A relatively fair spot where teaching and learning takes places according to his findings was erected through the collective efforts of the community. This is where all the pupils are lumped up on the dusty floor in most dehumanising learning environment known to mankind. This was put up for the pupils and their teachers to have a roof over their heads but without the least of learning kits apart from a charcoal black board carved out in a portion of the wall. Not even the usual drawing of the human skeletal system was seen through a window peep.
While this correspondent stays put, it took an exhaustive 40 minutes later for a lone female pupil of about 6 years to arrive the school environment with her plastic chair, when he decided to check what the situation is in a neighbouring Amaiyi Community School. This is not without asking the visibly low-spirited pupil if the day was not meant for study and she echoed “taa mbu school”. Her mates’ voices could he heard loud and clear in a nearby private school as the morning devotion has just activated them.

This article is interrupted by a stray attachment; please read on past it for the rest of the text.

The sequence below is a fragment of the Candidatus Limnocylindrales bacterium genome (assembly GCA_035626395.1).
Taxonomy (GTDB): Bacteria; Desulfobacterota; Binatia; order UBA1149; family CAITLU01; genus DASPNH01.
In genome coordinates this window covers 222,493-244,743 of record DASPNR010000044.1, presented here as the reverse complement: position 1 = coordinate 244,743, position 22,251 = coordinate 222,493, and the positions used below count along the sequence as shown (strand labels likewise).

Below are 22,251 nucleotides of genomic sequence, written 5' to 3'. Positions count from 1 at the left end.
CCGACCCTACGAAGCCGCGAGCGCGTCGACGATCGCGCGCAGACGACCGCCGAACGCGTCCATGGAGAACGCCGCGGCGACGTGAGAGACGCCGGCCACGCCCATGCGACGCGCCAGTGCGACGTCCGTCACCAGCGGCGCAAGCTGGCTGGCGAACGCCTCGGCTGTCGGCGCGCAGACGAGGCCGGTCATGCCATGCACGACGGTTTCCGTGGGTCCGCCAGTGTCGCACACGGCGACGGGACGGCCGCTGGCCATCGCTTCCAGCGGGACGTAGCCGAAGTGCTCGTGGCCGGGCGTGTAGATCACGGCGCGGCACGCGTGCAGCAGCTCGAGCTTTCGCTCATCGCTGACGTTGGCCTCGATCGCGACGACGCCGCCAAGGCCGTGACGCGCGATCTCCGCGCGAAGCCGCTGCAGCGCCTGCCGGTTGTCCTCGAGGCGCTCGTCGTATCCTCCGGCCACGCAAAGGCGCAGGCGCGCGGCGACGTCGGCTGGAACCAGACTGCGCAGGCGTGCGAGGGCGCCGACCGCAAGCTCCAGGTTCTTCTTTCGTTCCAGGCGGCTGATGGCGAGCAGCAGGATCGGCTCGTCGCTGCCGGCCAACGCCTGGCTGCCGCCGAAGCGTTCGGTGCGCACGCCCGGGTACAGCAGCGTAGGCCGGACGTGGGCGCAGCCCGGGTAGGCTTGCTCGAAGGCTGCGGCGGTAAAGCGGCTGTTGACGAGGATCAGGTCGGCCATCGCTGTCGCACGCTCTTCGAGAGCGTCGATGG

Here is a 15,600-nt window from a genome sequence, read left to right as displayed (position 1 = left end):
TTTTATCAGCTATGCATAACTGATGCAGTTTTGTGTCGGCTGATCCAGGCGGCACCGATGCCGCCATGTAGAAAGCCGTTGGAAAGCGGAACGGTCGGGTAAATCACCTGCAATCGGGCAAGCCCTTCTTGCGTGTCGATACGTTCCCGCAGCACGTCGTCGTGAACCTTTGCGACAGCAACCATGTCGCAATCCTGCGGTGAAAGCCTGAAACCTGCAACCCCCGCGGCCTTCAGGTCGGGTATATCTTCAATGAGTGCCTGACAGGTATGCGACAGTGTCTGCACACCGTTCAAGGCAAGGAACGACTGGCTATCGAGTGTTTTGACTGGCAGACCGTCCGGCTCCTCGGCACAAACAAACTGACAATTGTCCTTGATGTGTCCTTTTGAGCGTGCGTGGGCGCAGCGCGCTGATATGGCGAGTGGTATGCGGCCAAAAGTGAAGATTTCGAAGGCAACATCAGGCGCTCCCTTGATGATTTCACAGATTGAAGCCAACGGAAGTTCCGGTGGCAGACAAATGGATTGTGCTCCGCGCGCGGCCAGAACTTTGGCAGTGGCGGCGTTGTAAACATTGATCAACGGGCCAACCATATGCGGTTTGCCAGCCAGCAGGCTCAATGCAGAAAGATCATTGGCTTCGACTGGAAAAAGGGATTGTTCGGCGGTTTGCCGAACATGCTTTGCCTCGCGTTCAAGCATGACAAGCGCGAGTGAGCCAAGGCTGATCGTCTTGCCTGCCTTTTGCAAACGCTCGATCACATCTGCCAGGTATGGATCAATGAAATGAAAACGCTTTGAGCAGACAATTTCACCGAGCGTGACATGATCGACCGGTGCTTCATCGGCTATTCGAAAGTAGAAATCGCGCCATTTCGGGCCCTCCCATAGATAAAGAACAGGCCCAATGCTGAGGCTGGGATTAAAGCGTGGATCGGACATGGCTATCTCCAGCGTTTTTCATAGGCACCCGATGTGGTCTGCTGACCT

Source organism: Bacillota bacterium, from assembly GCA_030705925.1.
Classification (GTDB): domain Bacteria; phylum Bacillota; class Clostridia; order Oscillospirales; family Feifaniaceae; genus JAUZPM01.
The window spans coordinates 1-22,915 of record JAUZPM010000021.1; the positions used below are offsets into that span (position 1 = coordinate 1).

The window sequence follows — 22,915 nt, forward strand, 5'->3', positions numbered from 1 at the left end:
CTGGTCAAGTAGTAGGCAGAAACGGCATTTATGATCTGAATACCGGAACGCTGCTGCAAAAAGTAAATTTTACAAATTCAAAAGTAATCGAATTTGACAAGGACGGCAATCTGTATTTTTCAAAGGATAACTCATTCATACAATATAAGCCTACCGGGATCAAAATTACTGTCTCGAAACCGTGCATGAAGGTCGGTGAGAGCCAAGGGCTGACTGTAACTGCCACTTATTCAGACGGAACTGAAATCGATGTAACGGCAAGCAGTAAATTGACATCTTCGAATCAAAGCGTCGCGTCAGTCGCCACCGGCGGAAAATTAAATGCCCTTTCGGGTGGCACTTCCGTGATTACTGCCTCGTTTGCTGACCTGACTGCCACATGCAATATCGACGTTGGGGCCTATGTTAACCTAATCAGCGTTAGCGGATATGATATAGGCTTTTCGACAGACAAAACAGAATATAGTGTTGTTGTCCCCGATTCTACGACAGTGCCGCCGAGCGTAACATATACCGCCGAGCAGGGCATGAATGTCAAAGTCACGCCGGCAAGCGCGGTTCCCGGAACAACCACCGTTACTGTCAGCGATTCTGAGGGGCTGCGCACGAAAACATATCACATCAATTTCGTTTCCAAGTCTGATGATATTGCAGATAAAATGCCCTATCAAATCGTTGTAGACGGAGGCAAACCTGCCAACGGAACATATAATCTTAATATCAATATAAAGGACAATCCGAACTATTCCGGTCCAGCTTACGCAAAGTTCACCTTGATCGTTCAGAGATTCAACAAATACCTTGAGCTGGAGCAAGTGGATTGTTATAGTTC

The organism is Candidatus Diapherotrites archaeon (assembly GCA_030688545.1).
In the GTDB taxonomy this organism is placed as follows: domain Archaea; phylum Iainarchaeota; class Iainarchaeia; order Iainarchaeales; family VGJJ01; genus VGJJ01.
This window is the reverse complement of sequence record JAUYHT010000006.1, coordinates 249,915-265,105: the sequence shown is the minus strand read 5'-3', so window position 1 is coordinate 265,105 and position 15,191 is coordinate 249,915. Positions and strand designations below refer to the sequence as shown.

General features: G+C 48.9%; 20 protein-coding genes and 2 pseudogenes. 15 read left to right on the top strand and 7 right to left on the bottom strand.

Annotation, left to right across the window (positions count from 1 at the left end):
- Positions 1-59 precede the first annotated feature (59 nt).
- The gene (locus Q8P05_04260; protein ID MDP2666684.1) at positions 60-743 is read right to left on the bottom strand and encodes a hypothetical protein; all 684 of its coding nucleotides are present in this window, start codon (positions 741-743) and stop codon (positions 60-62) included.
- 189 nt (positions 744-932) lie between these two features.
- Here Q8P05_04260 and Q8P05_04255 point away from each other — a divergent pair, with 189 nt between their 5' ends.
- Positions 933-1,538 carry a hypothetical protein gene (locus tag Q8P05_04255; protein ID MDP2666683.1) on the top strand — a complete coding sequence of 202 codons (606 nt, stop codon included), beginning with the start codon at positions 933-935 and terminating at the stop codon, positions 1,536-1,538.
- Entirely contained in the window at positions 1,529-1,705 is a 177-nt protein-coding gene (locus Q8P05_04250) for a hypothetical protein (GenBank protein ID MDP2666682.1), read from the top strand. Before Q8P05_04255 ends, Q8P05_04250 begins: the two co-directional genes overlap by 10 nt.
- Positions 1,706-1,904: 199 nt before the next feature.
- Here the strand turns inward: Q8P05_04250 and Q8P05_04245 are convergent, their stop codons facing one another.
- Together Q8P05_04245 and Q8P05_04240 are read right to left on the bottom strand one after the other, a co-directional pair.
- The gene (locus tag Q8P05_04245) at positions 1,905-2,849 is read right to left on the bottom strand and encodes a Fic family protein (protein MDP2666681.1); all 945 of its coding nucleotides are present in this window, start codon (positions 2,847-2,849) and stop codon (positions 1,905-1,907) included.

No significant difference in the next point of call. Same gory, awry tale of a people neglected with most callous insensitivity and reckless abandon by elected officials. The structures here are not good enough to house domestic animals, let alone being tagged a classroom.
Other public primary schools toured include Umunkpeyi, Obuba, Umuehim, Umuokiri, Umunevo, Umuetegha and Umuejea. It is a uniformed rot shared in all sense of equity and justice, as no one lags behind. In fact, no single pupil or teacher was seen anywhere in the school in Umunkpeyi the day this correspondent visited. Further enquiries revealed that the teachers have a week long conference in Omoba, the local government headquarters of IsialaNgwa South, which stalled academic activities for a whole week.
One would have thought that barrage of policies churned out by successive governments would have brought a face lift to our educational system with particular emphasis on primary education. This has not happened. The rot eats deeper by the day and the system rapidly slides into oblivion while the future of our children become more despondent and hope blurer. Though, they were not ideal public educational institutions in the real sense of it in the past 20 to 30 years, what obtains today may appear like an insult to the word “make shift” yes. It’s as bad as that they can’t be called make-shift schools.